Although former Canuck Alex Burrows’ playing career has moved on from Vancouver, he undoubtedly cemented himself among the greatest players to ever suit up for the Canucks. The Ring of Honour cements the difference makers in the franchise, and it’s hard to argue Burrows not belonging with the handful of individuals currently enshrined in Rogers Arena.
Currently, there are only six players in the Ring of Honour: Orland Kurtenbach, Kirk Mclean, Thomas Gradin, Harold Snepts, Pat Quinn and Mattias Ohlund. Each one of these players left a lasting mark on the franchise and its fans. After almost giving up on hockey while wasting away in the ECHL, Burrows earned a shot in the AHL, and from there, his story began.
A feisty, shift disturber and some will say a royal pain in the ass, Burrows got under the skin of so many opponents and chiselled his way to becoming one of the league’s top pests, and for a time, one of its most infamous villains. He was no stranger to controversy and often had the NHL waiting to drop the hammer on him.
Many remember “Auger-gate” and “the bite” as well as many incidents that didn’t get Burrows suspended but had his critics out for blood. Alex played on the edge, and his ability to adapt to almost any role made him a fan favourite. Getting a spot alongside the Sedins at the height of their careers put Burrows in the spotlight much more than he could have ever imagined.
He wasn’t just a pest or an energetic workhorse; he was as clutch as they came. You don’t have to look too far to find the goals that put him in a category all his own in Vancouver.
Times were tough before this goal, and ultimately, it turned the team around, and Vancouver began an epic rivalry with the Chicago Blackhawks that postseason which, wouldn’t you know it, Burrows would spell a few years later.
That series took a lot out of every Canucks fan young and old and for myself, I man-cried. I remember the Pavel Bure breakaway goal against the Flames in 1994, and I believe this goal against the Hawks lifted a huge weight off of the franchise’s shoulders. That goal may define Burrows, and there is nothing wrong with that.
Going back to the Auger-gate saga, he outed referee Stephane Auger for taking a personal grudge against Burrows and applying a payback penalty to get even for embarrassing Auger in a prior game. It got a tonne of play from all forms of media and eventually, Auger no longer officiated in the NHL.
It wasn’t all controversy for #14; he helped ease the pain of losing fellow teammate Luc Bourdon to a motorcycle accident by scoring a memorable goal and shooting a tribute arrow to the sky for Luc which became a staple for the crafty winger.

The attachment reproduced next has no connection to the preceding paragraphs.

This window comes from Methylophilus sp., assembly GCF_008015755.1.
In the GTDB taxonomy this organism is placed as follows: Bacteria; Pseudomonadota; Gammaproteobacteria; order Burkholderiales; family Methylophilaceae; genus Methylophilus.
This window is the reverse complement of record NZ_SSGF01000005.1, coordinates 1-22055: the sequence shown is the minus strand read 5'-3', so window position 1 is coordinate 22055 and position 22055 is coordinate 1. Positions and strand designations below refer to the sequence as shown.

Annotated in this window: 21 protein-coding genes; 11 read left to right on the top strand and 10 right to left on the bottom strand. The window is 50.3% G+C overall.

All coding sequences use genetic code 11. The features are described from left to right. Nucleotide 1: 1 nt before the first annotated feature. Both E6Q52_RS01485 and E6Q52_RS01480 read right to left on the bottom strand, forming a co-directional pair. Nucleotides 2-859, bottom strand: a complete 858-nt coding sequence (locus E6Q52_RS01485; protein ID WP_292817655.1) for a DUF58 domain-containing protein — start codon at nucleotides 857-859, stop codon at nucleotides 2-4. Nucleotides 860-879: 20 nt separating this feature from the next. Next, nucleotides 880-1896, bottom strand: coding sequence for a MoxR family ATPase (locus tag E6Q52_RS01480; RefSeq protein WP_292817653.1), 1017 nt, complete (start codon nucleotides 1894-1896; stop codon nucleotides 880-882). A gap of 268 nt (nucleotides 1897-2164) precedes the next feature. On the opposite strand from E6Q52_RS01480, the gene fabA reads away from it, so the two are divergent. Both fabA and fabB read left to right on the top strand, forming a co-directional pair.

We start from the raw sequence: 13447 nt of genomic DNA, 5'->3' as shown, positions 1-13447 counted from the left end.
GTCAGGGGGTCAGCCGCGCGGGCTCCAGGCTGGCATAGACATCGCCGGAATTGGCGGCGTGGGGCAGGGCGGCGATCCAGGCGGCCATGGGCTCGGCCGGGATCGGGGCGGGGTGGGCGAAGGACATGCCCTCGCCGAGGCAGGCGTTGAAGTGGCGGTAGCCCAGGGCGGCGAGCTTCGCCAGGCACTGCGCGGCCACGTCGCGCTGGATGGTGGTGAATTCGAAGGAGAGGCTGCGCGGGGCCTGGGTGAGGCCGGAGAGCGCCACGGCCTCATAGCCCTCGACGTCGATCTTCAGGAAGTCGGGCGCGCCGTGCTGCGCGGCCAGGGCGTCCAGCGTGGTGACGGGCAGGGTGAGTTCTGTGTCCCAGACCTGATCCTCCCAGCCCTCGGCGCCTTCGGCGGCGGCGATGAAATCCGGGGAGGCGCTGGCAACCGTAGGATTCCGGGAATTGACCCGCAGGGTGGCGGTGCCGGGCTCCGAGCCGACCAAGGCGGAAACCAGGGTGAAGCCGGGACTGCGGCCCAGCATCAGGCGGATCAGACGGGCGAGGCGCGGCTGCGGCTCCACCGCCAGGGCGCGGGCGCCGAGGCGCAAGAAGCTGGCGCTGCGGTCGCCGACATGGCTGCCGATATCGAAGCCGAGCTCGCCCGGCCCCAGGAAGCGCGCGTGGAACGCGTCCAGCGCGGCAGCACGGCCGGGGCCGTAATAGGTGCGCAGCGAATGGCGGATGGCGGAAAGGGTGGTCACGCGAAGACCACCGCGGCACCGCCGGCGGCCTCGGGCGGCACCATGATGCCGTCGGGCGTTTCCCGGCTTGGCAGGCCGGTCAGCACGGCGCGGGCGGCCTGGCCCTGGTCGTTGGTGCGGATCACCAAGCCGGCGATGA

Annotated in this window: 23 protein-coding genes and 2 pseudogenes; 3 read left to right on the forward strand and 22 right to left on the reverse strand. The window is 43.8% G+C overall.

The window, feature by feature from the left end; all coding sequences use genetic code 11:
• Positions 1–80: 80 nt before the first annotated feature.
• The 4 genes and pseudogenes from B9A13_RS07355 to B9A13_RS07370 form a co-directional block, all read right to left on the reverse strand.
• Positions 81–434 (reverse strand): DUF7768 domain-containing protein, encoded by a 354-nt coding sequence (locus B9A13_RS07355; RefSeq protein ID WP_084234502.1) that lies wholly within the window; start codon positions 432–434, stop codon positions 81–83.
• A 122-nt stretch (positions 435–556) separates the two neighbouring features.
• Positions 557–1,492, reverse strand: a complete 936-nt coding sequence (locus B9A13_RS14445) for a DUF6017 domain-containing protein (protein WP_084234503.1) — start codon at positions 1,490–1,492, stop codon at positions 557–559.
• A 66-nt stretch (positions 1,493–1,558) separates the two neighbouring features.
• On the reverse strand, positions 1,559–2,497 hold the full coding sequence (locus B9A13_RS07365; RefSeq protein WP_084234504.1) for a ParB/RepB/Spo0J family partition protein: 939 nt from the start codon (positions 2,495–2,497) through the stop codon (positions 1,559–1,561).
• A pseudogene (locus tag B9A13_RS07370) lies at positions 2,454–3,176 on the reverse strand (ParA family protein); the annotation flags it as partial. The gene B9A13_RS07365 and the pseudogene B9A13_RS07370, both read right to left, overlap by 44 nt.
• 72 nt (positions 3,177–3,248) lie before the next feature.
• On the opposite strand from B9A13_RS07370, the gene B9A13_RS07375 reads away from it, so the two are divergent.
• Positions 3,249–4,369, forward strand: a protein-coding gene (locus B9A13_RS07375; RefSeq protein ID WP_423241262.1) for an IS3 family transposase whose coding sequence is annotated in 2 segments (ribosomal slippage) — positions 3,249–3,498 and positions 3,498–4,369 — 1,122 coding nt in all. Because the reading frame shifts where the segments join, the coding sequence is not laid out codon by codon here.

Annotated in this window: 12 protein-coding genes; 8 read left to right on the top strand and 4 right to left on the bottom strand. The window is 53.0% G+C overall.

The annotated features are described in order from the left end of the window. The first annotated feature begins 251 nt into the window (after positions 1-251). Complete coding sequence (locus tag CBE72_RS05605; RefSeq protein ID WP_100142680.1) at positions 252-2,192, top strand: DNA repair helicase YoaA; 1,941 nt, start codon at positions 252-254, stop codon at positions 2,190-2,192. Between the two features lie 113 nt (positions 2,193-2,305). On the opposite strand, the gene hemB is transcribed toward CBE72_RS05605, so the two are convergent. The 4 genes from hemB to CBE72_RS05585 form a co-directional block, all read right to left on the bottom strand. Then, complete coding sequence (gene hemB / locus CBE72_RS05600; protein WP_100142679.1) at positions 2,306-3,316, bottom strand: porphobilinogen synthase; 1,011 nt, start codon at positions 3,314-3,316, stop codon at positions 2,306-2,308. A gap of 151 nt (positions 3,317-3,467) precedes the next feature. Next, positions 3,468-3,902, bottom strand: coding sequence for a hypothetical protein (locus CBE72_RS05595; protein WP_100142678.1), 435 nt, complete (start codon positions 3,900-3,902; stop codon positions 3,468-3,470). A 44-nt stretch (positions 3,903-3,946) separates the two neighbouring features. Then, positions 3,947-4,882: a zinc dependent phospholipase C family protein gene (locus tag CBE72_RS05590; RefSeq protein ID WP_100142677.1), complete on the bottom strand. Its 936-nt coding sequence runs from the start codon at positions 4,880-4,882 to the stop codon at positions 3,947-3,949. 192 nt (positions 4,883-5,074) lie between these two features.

An unlikely star, Burrows took his game to the next level and scored a goal in the Stanley Cup Final that seemed too easy against a Bruins team that eventually pummelled the Canucks in seven games to win the Cup. His wraparound overtime goal in Game 2 of the Final caught most people off guard when it came right after overtime started.
There are stories of many people still walking back from the washrooms at the game that never saw it.
Going back to Jackson McDonald’s article shortly after Burrows left for Ottawa. Statistically, he deserves serious consideration up top. You saw there that his goals rank 9th all-time in a Canucks jersey and 6th all-time for games played. Not bad for a guy that was almost better known as a star ball hockey player than a guy that was a win away from a Disney rags to riches tale.
Having met Alex the day after he signed his first big contract, he was as genuine a person as you’d ever meet. People often laud him for having helped continue to raise awareness for mental health with Mindcheck.ca and his numerous contributions and visits to the local charities and hospices in BC. On the ice, Burrows appreciated the game as someone who knew he was privileged even to be there and off it; he was larger than life as a superhuman being that always had time for fans.
I am leaving out a tonne of moments that all contribute to Burrows being in the ROH and if you look at who the Canucks have already inducted, how can you not have Burrows there?
In his final days as a Canuck, he told management if there was a trade to be made he would waive his NTC to help the team out. The trade to the Senators materialized and coming the other way was Jonathan Dahlen, a top-notch Swedish prospect that could be one of the players that form the next generation of incredible talent in Vancouver.
Looking at Burrows career in Vancouver, he was quite similar to Pat Quinn and Kirk McLean in a few ways. His stubbornness and creativity gave the Canucks a chance in so many games when they otherwise would have been written off. He was versatile on almost every line and could transform from a third line checker to a first line sniper.
Comparing Kirk to Alex has to be their clutch play. We all remember “The Save” in 1994 when McLean stacked the pads against Robert Reichel and ultimately led to Bure scoring his goal that took the Canucks to Game 7 versus the Rangers in that year’s Final. Alex potting the OT winner versus the Blackhawks was as similar a moment as there is and I’m sure McLean agrees it’s right on par in importance in Canucks history.
There will be a time when Burrows will retire, and this discussion will officially begin, and by then the Sedin twins will be up in the rafters with their numbers retired. As good as the Twins were/are, if it wasn’t for Alex having amazing chemistry with the two of them, the Canucks might have a very different look, and they may never have had the chance to play in Stanley Cup again.
It also must be noted that if former Canuck, Anson Carter wasn’t greedy after a successful season with the Twins, we may never have seen Burrows propel to the level he has.
One day Burr will be up there and what a day that will be.